Tag Archives: Josette Sheeran

The Battle of the Bulge and Fighting Global Hunger

Troops of the United States 7th Armored Division advance along a road towards St. Vith in Belgium, retaken in the final liquidation of the Battle of the Belgian Bulge., 02/09/1945 Credits: National Archives

It was December, 1944 when the Battle of the Bulge started in World War II. Germany launched its last big offensive against the surging allied armies which had landed in Europe on D-Day. While this massive battle unfolded, another war was also taking place in Europe, a war against hunger and famine.

Hunger was everywhere. At Christmas time, a Belgian father published an open letter to General Eisenhower and the American soldiers. He thanked them for sharing food from their ration kits with hungry Belgian children.

At nearly the same moment in Finnmark (northern Norway) the Allies were rushing humanitarian aid to help those left homeless and hungry after the Nazis burned the region while in retreat. The charities American Relief for Norway, the Red Cross and Save the Children also came to the rescue of Norway for emergency aid and reconstruction.

The Netherlands, occupied by the Nazis, was entering what is known as the “hunger winter” of 1944-1945 as it waited for liberation. In December of 1944, General Dwight Eisenhower issued orders for relief supplies to be built up and ready to distribute in the Netherlands as soon as liberation took place.

The Battle of the Bulge caused such suffering that food supplies had to be diverted to Belgium to feed the hungry there. The Netherlands’ supply had to be built back up. As the war continued into early 1945, conditions deteriorated in the Netherlands with people dying from starvation.

In April of 1945 the Allies reached agreement with the German occupiers to begin airlifting food supplies into the Netherlands. Truck convoys of aid soon followed. Germany surrendered in May 1945. The famine in the Netherlands would have claimed far more lives if the Allies had not stored enough food supplies to enact a huge relief operation.

Hunger relief continued long after the guns fell silent in World War II. One lesson learned from World War II and the Battle of the Bulge was that even under the most difficult of circumstances, the most destructive war ever, the U.S. and their allies were able to keep up a fight against hunger and save lives.

The humanitarian effort displayed in behalf of the suffering victims of World War II provides an excellent example for present leadership to follow, as hunger continues to be the deadly companion of conflict and poverty around the globe.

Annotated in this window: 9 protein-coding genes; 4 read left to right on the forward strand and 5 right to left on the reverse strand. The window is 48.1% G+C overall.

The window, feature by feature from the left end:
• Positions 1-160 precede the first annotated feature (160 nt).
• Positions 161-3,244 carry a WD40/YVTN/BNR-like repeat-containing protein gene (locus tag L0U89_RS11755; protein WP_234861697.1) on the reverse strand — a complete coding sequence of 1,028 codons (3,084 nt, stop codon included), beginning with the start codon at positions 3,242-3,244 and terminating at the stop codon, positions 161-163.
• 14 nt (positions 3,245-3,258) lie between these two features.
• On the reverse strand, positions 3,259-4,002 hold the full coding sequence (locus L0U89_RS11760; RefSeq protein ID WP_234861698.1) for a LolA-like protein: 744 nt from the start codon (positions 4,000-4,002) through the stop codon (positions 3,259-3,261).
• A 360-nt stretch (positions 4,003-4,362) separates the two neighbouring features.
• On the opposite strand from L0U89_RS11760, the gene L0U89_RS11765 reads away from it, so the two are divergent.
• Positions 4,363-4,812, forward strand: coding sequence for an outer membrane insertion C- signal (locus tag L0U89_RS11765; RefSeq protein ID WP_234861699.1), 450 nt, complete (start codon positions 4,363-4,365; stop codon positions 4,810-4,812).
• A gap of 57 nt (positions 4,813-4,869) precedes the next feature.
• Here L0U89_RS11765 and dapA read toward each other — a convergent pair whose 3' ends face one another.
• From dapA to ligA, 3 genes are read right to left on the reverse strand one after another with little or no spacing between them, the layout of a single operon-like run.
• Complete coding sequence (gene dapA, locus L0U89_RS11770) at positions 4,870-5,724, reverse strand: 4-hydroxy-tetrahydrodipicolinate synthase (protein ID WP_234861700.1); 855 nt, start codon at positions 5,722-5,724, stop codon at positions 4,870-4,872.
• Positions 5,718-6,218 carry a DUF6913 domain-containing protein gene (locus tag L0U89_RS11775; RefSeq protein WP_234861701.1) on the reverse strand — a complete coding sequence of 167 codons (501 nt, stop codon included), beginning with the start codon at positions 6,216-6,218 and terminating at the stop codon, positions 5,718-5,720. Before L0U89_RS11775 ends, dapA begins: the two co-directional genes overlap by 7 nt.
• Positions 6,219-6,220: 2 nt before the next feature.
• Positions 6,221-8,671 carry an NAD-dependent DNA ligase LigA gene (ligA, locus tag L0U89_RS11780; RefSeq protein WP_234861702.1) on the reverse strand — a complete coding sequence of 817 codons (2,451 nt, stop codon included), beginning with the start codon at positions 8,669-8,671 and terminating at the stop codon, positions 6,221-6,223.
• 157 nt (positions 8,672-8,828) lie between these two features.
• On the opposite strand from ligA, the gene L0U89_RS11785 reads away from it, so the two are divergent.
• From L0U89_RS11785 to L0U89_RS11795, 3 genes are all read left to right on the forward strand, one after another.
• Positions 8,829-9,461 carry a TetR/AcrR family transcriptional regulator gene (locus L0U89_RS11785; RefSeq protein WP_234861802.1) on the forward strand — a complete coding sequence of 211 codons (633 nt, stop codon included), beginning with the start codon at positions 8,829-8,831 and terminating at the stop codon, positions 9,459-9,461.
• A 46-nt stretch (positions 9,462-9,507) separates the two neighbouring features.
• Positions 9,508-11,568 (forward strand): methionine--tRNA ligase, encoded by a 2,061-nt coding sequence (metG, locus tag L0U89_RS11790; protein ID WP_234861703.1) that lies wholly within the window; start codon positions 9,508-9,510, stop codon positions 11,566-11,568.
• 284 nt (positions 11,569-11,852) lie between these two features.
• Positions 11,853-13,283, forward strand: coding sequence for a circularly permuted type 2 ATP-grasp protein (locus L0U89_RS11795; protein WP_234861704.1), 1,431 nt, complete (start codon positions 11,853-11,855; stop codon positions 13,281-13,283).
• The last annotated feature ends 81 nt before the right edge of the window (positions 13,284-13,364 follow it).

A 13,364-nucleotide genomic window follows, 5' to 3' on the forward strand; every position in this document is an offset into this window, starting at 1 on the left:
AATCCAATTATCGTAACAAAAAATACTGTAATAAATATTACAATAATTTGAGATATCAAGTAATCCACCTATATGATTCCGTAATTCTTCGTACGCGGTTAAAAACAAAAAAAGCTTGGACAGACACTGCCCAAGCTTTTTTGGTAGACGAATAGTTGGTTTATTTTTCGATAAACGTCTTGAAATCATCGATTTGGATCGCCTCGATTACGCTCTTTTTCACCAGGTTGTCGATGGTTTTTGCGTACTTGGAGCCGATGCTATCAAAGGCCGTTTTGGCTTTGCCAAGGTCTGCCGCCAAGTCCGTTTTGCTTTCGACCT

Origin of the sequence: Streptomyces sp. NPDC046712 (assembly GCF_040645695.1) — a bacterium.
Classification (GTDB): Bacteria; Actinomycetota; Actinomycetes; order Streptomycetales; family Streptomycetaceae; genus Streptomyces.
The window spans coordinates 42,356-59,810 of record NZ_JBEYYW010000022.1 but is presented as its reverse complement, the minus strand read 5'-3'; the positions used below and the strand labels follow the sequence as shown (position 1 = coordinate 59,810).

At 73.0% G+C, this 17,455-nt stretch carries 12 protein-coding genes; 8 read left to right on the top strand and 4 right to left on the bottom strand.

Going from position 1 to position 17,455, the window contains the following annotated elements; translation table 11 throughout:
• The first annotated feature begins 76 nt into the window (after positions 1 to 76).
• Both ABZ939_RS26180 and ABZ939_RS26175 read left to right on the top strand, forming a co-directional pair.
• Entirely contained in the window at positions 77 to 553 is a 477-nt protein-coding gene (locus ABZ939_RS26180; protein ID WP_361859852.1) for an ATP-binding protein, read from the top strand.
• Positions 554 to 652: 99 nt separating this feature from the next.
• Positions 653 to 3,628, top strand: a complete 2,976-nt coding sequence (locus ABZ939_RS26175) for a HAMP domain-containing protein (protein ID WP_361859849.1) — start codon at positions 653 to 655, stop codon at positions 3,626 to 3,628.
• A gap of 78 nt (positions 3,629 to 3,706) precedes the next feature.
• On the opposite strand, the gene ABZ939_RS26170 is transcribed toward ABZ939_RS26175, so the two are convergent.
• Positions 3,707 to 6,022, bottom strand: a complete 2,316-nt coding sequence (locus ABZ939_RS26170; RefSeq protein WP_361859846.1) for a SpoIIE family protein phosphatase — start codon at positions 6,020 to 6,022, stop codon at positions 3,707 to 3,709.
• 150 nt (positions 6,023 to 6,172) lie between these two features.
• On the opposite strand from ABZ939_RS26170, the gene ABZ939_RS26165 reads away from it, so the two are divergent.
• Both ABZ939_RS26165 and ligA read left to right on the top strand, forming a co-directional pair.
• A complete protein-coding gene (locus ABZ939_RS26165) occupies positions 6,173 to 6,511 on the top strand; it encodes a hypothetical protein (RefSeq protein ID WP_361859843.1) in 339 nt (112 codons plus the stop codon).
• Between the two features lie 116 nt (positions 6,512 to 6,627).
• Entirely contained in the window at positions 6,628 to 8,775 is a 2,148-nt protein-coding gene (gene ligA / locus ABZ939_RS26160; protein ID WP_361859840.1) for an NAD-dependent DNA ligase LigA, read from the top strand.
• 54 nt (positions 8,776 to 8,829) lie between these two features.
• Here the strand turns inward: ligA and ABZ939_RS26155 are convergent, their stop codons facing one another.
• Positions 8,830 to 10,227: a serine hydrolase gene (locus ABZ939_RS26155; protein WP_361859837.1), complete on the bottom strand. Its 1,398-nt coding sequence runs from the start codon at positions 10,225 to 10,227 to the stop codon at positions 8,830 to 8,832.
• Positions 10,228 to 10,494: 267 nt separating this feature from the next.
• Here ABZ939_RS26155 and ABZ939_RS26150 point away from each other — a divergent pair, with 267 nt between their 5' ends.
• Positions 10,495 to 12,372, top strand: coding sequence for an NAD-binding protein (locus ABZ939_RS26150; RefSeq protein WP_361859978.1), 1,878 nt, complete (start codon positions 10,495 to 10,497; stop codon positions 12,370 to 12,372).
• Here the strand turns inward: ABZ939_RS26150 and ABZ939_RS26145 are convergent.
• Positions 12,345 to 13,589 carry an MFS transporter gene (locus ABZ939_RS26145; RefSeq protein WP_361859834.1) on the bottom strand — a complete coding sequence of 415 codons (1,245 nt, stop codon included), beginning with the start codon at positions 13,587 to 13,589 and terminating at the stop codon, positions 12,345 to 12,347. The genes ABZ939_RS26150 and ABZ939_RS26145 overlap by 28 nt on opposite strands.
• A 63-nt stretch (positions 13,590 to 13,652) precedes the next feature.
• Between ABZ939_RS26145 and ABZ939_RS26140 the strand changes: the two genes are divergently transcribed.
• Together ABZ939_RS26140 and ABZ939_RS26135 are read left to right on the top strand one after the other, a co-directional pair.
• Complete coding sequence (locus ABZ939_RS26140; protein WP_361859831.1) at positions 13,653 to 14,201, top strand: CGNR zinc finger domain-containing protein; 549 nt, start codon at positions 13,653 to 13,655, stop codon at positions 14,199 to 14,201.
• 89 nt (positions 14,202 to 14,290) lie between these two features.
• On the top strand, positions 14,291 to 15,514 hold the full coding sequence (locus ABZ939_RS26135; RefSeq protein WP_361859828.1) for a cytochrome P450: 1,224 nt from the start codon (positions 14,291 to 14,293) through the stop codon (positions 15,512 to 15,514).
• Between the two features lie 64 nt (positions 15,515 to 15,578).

This is tragically evident in many countries today from Sudan to Afghanistan, Yemen, Libya and other crisis points. The United Nations World Food Programme, directed by Josette Sheeran, feeds war victims in these countries daily. Josette’s father James served with the U.S military in the Battle of the Bulge and contributed to post-war hunger relief in France.

Article first published as The Battle of the Bulge and Fighting Global Hunger on Blogcritics.

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WFP Director Warns of Hunger Threat Stalking Yemen

During her keynote address at the 25th anniversary of the World Food Prize on October 13, WFP’s Executive Director Josette Sheeran said, "Most of the world is not placed to handle the volatility in food prices and supplies. (WFP/Rene McGuffin)

Josette Sheeran, the UN World Food Programme (WFP) director, warns of a humanitarian disaster unfolding in Yemen. Sheeran said last week, “Rising food prices and political instability have left millions of people in Yemen hungry and vulnerable. Malnutrition is stalking the lives of women and children.”

WFP says that even before this year’s political unrest, “more than 50 percent of Yemeni children were chronically malnourished and more than 13 percent were acutely malnourished.”

This year’s chaos in Yemen has made it much harder for these children to gain access to needed foods. Lack of nutrition for children stunts physical and mental growth.

Lubna Alaman, WFP’s Representative in Yemen, says, “The challenges to reach and meet the urgent needs of the most vulnerable are huge, especially in the midst of a very volatile security situation.”

WFP is feeding displaced persons in Southern Yemen and also in the North, where years of conflict have left nearly half a million people struggling in hunger and poverty.

Nationwide, WFP is running a safety net operation to reach nearly 1.8 million Yemenis impacted by high food prices. However, low funding has severely limited the reach of this mission. WFP relies on voluntary funding from the international community.

Sheeran says that “WFP food assistance provides vital nutrition and stability at a time of great need.” If the program becomes fully funded, more Yemenis can be reached.

While Yemen is immersed in hunger and instability, the U.S. Congress is proposing reducing international food aid programs as part of budget cuts. The savings will be minimal and the consequences disastrous. Food aid programs currently make up less than one tenth of one percent of the federal budget.

Hunger and malnutrition are silent, but are so powerful that they can devastate a population within weeks if left unchecked; or they can slowly weaken the people through prolonged malnutrition. Yemen is caught in this trap.

The international community has to act now to put in place the safety nets which can save Yemen from hunger and malnutrition. There cannot be true change in Yemen as long as malnutrition has free reign.

Article first published as WFP Director Warns of Hunger Threat Stalking Yemen at Blogcritics Magazine.

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